"It turned out he killed us."
- Assistant coach for the Oregon boys' team Nick Robertson, lamenting how Washington's best player, DeAngelo Casto – who has verbally committed to Wazzu – brought them down in the annual Northwest Shootout.
"But everybody, all they want to talk about is our free throws."
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- Memphis head men's hoop coach John Calipari getting annoyed a week before the Big Dance because people already knew poor free throw shooting was going to cost the Tigers somewhere down the line.
"I had a BMW station wagon. Who gets a BMW station wagon? It's the dumbest car in the world. Why would you buy a $75,000 station wagon?"
- New Oregon State head men's hoop coach Craig Robinson – who was highly successful in private business before attempting collegiate coaching – coming clean about some of his impulse buys. But sorry Craig, the title of Dumbest Car in the World, Station Wagon Category, would have to go to the Mercedes Benz checking in at a paltry $86k.
"On a personal note, I'd like to say that I've long been a fan of Mr. Peabody as well as his boy Sherman."
- Comedian Stephen Colbert, in regard to winning a Peabody Award [awarded to the best in electronic media].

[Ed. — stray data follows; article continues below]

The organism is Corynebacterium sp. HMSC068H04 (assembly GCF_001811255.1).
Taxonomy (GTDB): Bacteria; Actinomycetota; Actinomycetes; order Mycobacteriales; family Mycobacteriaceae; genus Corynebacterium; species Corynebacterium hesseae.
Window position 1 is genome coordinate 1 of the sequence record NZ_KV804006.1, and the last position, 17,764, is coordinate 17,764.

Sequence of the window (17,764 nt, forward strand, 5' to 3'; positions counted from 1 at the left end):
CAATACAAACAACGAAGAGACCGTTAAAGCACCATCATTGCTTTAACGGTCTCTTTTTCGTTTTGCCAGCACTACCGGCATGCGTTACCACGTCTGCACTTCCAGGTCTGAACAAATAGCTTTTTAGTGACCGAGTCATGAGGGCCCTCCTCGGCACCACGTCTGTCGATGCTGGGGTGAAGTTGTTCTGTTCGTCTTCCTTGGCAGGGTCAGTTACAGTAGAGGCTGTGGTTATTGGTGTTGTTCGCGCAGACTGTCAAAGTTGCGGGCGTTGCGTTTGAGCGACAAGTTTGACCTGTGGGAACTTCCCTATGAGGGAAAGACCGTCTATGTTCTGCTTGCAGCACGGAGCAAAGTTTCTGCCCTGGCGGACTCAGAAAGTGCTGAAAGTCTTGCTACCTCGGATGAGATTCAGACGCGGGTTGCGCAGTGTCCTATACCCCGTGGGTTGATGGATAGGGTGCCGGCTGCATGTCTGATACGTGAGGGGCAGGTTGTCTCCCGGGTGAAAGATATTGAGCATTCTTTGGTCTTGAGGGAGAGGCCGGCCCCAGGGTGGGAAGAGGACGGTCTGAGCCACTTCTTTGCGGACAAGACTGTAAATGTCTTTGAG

Truth made an appearance in the Lounge last week as yet another Wazzu team joined the long line of Wazzu teams dominating the Huskies lately – but before we get to the women's rowing team and their third consecutive win over the Huskies – there are a few odds and ends to clear up with the Big Dance. While everybody was busy watching the Kansas Corn and Memphis Elvii [plural of Elvises, stop pretending like you didn't know that and nobody gets hurt] play hot potato in the national championship game last week - before the Elvii decided to give us all an awesome display of their free-throw shooting prowess - CBS was busy making money, the proverbial boatloads of it, some of it from advertising. Aw hell, who are we foolin'? Much of it from advertising. Some of that advertising money came from companies that produce – horror of horrors – beer! Beer has this secret ingredient in it to which we will refer to as Ingredient X but which others will brazenly call alcohol. As we all recall from the Cliff Notes from the lecture in Upstanding Moral Values 101 class, Ingredient X is responsible for crime, disease, war, sex and Billy Packer and/or Seth Davis [football aficionados feel free to insert Trev Alberts in this slot A, then bend tab into slot B and toss into the lake]. Since Ingredient X is so obviously to blame for virtually all of society's ills, it made complete sense – at least to the approximately 100 college presidents and athletic directors who signed off on a diatribe to NCAA president Myles Brand - asking him change the NCAA policy allowing beer company advertising during the March Madness telecasts because it sent the "wrong message" to impressionable youth. Currently, the policy limits Ingredient X advertising to products that do not exceed – heavens to Betsy! – 6% Ingredient X content and allows that advertising to take place in only one minute per hour of any telecast. Here is the funny part. According to Nielsen ratings for this year's Big Dance, 88% of the viewers were over 21 and the median age was…wait for it…47.